Page:Southern Historical Society Papers volume 19.djvu/391

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Social Life in Richmond During the War. 385

JOHN WISE AND HIS BIG CLOTHES.

The spectacle presented at the social gatherings, particularly the starvation parties, was picturesque in the extreme. The ladies often took down the damask and other curtains and made dresses of them. My friend, the Hon. John S. Wise, formerly of Virginia, now of New York, tells the following story of himself: He was serving in front of Richmond and was invited to come into the city to attend a starva- tion party. Having no coat of his own fit to wear, he borrowed one from a brother officer nearly twice his height. The sleeves of this coat covered his hands entirely, the skirt came below his knees seve- ral inches, and the two buttons in the back were down on his legs. So attired, Captain Wise went to the party. His first partner in the dance was a young lady of Richmond belonging to one of its best families. She was attired in the dress of her great-grandmother, and a part of this dress was a stomacher very aggressive in its propor- tions. Captain Wise relates with exquisite humor that in the midst of the dance he found himself in front of a mirror, and that the sight presented by himself and his partner was so ridiculous that he burst out laughing; and his partner turned and looked at him angrily, left his side, and never spoke to him again.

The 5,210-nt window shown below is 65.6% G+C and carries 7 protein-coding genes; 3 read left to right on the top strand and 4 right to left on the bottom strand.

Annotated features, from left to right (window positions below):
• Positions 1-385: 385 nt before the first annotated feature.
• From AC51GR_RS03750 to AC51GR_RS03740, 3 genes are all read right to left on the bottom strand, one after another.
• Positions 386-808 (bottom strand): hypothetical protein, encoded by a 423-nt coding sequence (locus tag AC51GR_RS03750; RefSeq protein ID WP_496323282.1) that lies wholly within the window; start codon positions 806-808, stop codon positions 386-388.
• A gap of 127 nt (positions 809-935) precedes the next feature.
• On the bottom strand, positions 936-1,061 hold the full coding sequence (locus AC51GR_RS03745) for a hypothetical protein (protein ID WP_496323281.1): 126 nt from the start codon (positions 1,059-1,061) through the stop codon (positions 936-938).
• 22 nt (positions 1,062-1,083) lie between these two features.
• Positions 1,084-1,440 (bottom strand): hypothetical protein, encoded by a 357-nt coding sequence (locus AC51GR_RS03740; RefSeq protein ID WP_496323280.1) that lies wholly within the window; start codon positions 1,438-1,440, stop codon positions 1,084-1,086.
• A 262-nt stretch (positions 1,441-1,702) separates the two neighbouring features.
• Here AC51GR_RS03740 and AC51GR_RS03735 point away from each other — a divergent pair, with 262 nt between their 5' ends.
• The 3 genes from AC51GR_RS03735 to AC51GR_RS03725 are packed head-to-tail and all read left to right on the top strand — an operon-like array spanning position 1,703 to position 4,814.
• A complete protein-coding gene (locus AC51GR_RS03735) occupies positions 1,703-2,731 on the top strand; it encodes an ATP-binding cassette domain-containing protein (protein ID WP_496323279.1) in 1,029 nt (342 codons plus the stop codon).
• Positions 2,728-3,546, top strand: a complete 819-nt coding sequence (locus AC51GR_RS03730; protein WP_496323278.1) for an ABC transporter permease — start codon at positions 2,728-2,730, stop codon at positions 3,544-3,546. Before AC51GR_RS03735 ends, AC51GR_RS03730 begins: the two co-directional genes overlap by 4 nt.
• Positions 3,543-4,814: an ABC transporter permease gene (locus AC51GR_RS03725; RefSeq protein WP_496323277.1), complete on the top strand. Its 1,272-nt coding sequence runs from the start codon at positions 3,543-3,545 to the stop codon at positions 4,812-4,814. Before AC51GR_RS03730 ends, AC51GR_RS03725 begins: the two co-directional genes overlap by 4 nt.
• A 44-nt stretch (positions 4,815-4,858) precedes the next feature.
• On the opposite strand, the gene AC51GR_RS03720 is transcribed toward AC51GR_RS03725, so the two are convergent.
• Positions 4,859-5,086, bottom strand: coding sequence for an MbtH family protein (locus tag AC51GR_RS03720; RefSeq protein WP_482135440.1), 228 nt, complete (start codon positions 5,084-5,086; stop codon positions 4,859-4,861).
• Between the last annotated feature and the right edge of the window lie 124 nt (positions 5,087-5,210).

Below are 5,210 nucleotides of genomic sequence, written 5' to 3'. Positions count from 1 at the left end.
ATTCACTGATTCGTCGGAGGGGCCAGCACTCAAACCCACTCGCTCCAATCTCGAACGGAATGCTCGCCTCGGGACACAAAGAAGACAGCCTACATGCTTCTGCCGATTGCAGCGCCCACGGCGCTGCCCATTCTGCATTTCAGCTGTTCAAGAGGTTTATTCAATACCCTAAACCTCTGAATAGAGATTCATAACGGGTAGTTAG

CONTRASTS THAT WERE PRETTY.

The varied and sometimes handsome uniforms of the Confederate officers commingling with each other and contrasting with the sim- ple, pretty, sometimes antiquated dresses of the ladies, made pic- tures that were beautiful in their contrasts of color and of tone. An artist would have found in these scenes infinite opportunity for his bencil or brush,

I am sure that this phase of social life in Richmond during the war is without parallel in the world's history. The army officers, of course, had only their uniforms, and the women wore whatever they could get to wear.

In the last year of the war, particularly the last few months, the pinch of deprivation, especially as to food, became fearful. There were many families in Richmond that were in well nigh a starving condition. I know of some that lived for days on pea soup and bread. Confederate money was almost valueless. Its purchasing power had so depreciated that it used to be said it took a basketful 25